Like so many Broome County Council of Church volunteers, this year’s Lives of Commitment Honorees give, and give, and then give some more.

And they say they get a lot back, too.

Those return blessings come in the form of deep satisfaction, human connections, and the abiding awareness that they are helping others by serving as God’s willing hands on Earth.

Being celebrated this year for their generosity of spirit are: Debbie Thorpe, Faith in Action Volunteers honoree; Jeff Kellam, Broome County Council honoree; and The Sew ‘n Sews, the Lives of Commitment Community honorees.


For 13 years, Debbie Thorpe has been part of the BCCC’s Faith in Action program, which empowers people age 60 and older to be active, engaged and involved in community partnerships. She has worked for Faith in Action Volunteers as an assessor, driver, and occasional shopper. On top of all that, she just started her newest mission, as a Friendly Visitor.

“I don’t think I do as much as so many people do,” said the self-effacing Debbie, who lives in Endwell. “There’s so much need but so few people.”

Volunteering has given her the opportunity to meet and talk with so many great people in the community, she said.

“I’ve always loved history, and you hear a lot of people’s histories,” she said. “What it was like back in the day, how they feel about things — you do it for them, but I get a lot out of it, too.”

What she doesn’t get out of it is financial reward, although she could.

“When they try to give me money, I tell them to donate it to Faith in Action,” Debbie said. Sometimes the recipients of her kindness really want to “repay” her somehow, though, and Debbie understands the need to give.

“One lovely lady — I used to take her out quite a bit — every time I picked her up, she’d give me a couple pizzelles she made! I must have mentioned at some point that I love pizzelles!”

She credits husband Don with being “the penultimate errand runner” because he now shops for people, too. “He’s a big support for me,” Debbie said. The two have two children and two grandchildren.

Born on Long Island, Debbie moved to the area in 1971. After she graduated from Syracuse University, she began her career in geriatric social work, applying her skills and talents in several local long-term care facilities. Much of her career was spent at Good Shepherd Fairview Home, where she served as residential services administrator and the licensed administrator for the adult care facility.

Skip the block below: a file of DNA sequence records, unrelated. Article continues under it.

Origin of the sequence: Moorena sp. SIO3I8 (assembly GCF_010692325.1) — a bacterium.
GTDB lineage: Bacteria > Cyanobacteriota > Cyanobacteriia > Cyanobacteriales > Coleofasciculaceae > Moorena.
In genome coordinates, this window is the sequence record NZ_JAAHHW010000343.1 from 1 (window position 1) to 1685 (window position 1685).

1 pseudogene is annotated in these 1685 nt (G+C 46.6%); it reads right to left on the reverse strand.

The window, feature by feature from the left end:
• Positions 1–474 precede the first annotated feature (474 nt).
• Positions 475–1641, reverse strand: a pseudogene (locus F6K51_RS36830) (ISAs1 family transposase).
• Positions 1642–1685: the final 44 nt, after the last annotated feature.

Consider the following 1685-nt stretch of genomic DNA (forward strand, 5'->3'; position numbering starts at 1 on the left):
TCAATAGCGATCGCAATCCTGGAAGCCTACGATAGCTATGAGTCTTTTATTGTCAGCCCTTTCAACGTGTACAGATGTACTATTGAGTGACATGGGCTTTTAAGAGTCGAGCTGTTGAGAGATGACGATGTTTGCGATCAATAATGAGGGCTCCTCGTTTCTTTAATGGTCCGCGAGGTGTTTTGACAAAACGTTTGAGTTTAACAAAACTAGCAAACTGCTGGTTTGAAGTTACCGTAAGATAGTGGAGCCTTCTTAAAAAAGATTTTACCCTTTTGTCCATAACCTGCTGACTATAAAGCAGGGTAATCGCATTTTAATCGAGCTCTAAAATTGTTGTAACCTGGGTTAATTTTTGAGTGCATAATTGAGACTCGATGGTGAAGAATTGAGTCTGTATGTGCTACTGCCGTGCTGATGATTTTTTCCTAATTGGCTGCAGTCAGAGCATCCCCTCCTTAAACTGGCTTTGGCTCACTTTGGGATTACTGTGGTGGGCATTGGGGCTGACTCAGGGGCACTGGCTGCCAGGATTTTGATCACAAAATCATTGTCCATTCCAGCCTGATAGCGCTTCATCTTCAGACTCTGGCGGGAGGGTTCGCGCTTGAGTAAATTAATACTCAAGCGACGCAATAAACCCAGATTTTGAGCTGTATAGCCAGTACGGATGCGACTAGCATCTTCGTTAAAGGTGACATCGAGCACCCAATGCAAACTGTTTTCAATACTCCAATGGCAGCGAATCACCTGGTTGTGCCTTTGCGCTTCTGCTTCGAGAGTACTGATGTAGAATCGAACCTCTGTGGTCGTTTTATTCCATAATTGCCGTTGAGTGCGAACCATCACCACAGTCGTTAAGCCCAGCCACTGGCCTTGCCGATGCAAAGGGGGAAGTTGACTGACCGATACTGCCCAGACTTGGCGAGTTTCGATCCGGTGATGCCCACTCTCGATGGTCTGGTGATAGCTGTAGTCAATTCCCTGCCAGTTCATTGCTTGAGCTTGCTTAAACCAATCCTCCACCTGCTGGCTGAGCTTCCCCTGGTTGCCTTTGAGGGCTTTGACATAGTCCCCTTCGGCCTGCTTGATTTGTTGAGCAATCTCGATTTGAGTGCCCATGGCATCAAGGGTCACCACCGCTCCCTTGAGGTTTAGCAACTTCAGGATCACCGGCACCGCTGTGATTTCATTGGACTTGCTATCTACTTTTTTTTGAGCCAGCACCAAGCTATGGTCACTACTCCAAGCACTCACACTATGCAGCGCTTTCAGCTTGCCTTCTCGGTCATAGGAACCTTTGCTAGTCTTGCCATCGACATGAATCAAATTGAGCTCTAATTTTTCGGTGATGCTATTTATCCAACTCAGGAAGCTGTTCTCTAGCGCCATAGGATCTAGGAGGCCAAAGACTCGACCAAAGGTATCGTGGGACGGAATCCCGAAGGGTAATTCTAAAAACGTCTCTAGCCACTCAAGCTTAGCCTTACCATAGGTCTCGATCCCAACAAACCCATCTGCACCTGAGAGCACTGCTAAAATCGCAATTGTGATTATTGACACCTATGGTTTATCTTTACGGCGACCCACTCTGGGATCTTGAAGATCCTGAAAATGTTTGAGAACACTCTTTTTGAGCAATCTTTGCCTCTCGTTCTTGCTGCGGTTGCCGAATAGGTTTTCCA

After retiring from that career, Debbie followed her passion for gardening and reinvented herself as the “Weed Wench” in a business where she maintains gardens and yards for 20 clients. She also spends as much time as she can in her own garden.  As Debbie likes to say, “Gardening is all about me, God, and the sun!”

When she’s not elbows-deep in dirt, flowers and weeds, Debbie can often be found volunteering. She helped establish and now coordinates the Soup and Sandwich Saturday free meal program at her church, All Saints’ Episcopal Church in Johnson City.  She’s also involved in an interfaith group to bring understanding and education to people of different faiths through fellowship and education.

Debbie also served on several community boards and now sits on the Board of the Johnson City Senior Center and the advisory board of the Willow Point Rehabilitation and Nursing Center.

And that’s not all! Continuing a passion for music that began in her early youth, Debbie plays French Horn with the Vestal Community Band.  She also likes to travel — especially to a sunny beach! — and read.


Remember the famous words, “It’s a bird! It’s a plane! It’s Superman!” ?

We could write another version for this year’s Council honoree, with every exclamation an accurate assessment of this multi-faceted individual: “He’s a retired Presbyterian minister!” “He’s a writer, blogger, videographer and talk-show host!” “He’s Jeff Kellam!”

“Retired” is a word that doesn’t fit him very well, though. Rev. Jeffrey Stanton Kellam of Owego isn’t slowing down any time soon. He co-hosts the Council’s “Encounter” program, introducing movers and shakers to the community. He’s equally comfortable behind the camera and has served as film maker-par-excellence in many and varied capacities throughout his long career.

Among the stars that have crossed his path as an interviewer, he numbers Harry Chapin, Jesse Collin Young, Kenny Loggins, and blind British jazz great Sir George Shearing.

The 1964 interview with Shearing was Jeff’s first-ever. “I didn’t know what to ask,” said Jeff, who was still a college student at the time. “It was terrible!”

Now, “Smooth” could be his middle name, so fluent is Jeff both on air and off.

Though officially “retired” from active ministry a decade ago, Jeff now serves as volunteer parish associate at Endicott’s Union Presbyterian Church, where his parents were married and where he himself was baptized, confirmed, and ordained as “Minister for Electronic Media.”